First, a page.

Re: Aquatic ape theory
Phillip Bigelow (firstname.lastname@example.org)
29 Sep 1995 13:50:37 -0700
>> 1) Sprint-mode for swimming: Humans are only average swimmers of all
>>the swimming animals. As far as a "5th gear" (a sprint-mode) is concerned,
>>humans don't have one. Dolphins and river otters and beavers have a
>>well-developed "over-drive" to avoid predators.
email@example.com (H.M. Hubey) responded:
>Humans are poor runners. Any predator would be able to catch
>humans without any trouble. WE probably couldn't even outrun
>housecats from a sprint.
True. But it doesn't negate my point that we are not designed for defensive
escape while in an aquatic environment. In fact, humans are poorly designed
for escape in ANY environment. Your point is well taken, but is actually
irrelevant to the AQUATIC argument. All that your and my points do is
suggest that humans are not particularly good escape artists in ANY
>> 2) Good underwater eye-sight: Humans see much more poorly underwater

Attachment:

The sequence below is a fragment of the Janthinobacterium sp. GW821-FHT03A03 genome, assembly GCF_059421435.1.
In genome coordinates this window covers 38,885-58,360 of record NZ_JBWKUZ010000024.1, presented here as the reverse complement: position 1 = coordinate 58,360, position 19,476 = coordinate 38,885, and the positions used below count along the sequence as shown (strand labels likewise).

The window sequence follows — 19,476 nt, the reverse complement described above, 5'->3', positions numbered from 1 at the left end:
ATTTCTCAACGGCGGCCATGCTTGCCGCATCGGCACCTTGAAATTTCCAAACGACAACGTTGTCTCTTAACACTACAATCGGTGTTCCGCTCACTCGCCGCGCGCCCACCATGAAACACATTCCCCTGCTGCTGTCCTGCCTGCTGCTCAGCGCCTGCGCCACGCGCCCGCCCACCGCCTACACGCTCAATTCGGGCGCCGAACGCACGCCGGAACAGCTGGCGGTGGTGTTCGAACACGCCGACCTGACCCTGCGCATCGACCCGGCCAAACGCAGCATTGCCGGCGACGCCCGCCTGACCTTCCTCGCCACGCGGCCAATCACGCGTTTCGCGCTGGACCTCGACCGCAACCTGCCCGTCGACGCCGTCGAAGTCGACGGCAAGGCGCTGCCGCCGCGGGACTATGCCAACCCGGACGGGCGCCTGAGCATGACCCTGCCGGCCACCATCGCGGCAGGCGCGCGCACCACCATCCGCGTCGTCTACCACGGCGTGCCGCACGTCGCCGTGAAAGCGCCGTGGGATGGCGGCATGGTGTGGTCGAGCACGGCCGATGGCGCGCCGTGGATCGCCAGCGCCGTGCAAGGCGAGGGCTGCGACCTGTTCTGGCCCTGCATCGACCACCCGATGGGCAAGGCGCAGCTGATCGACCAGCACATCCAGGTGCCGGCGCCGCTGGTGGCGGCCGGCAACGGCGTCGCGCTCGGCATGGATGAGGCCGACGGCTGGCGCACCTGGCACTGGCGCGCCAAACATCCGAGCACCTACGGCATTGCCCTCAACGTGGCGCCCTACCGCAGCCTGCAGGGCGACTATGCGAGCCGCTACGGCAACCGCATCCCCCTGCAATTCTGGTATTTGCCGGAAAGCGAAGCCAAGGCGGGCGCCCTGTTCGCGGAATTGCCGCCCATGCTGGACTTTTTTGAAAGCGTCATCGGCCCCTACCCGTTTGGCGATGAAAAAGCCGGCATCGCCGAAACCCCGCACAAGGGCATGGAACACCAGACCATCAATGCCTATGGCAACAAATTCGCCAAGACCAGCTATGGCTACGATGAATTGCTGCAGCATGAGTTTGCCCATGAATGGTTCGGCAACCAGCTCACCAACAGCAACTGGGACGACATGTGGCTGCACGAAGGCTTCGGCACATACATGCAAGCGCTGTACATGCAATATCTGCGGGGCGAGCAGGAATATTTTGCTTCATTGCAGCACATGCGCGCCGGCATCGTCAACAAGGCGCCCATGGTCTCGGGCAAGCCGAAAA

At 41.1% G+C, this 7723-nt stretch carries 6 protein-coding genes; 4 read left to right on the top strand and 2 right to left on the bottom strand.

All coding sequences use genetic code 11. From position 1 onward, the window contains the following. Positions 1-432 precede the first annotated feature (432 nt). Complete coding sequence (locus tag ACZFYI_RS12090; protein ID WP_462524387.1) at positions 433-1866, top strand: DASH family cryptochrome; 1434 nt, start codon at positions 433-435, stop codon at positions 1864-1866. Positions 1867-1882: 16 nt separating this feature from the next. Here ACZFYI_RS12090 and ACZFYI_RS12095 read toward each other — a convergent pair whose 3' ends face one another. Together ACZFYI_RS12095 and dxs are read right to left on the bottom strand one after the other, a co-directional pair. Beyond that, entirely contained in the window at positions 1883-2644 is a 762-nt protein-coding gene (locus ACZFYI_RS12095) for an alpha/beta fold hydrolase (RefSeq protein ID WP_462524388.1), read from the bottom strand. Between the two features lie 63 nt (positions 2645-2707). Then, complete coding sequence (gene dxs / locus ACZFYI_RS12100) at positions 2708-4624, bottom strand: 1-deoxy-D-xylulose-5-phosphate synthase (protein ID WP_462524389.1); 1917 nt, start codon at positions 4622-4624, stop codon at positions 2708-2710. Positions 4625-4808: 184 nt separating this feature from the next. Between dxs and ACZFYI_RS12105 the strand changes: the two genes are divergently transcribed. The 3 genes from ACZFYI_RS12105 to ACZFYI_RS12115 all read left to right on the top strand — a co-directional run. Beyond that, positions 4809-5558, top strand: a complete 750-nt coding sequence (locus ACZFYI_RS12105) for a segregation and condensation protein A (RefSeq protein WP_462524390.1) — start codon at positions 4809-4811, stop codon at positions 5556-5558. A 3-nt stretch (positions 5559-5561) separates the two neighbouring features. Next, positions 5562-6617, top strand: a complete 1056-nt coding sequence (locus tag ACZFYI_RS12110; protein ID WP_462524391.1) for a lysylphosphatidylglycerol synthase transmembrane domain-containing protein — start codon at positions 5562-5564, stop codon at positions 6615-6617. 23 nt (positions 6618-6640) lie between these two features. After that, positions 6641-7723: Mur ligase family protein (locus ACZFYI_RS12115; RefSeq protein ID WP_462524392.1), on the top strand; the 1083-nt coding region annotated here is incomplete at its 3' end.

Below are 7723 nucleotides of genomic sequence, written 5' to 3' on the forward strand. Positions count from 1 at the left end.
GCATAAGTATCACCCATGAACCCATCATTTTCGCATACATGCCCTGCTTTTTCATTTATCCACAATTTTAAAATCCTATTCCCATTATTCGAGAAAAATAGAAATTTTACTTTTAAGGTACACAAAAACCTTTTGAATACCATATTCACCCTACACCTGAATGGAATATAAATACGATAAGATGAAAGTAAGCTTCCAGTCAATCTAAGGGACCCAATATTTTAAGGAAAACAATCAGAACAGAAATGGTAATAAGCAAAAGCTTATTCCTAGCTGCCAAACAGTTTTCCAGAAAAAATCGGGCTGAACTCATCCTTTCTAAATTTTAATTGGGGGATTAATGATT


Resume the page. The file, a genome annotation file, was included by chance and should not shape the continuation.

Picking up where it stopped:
>>than they do above water.
>HUman eyes are poor in air too compared to owls, eagles, and
>maybe even some other animals.
But human eyesight is *comparatively* worse in water. Starting to see my
>> 3) Good underwater hearing: Humans have lousy underwater hearing...it
>>is muffled, and many frequencies are lost. Directional hearing is generally
>>very poor in submerged humans.
>OUr hearing is beaten by other animals in air too, say like dogs.
>We can't hear beyond 20KHz whereas dogs can hear up to twice as
>high. Other animals might outperform us too.
Yup, but our hearing is STILL worse in water than it is in air.
>So are we adopted for land living?
Compared to our escape speed, eyesight, hearing, and breath control in
water, the answer is clearly "yes". Remember, we are making a *comparative*
study between land and water adaptations for alluding predators...we weren't
talking about how poor our senses are compared to many other creatures.
p.s. Hubey raises an interesting point about how poor some of our senses
are compared to other creatures, land-, or water-dwelling. In fact, the
whole Order Primates is about the most generalized in terms of body plan
(plesiomorphies) that an advanced vertebrate can have. The Order Primates
also has very mediocre senses compared to most other higher vertebrates.
Our only real claim to fame is our enlarged braincases. Monkeys, lemurs,
apes and humans are quite primitive, structurally.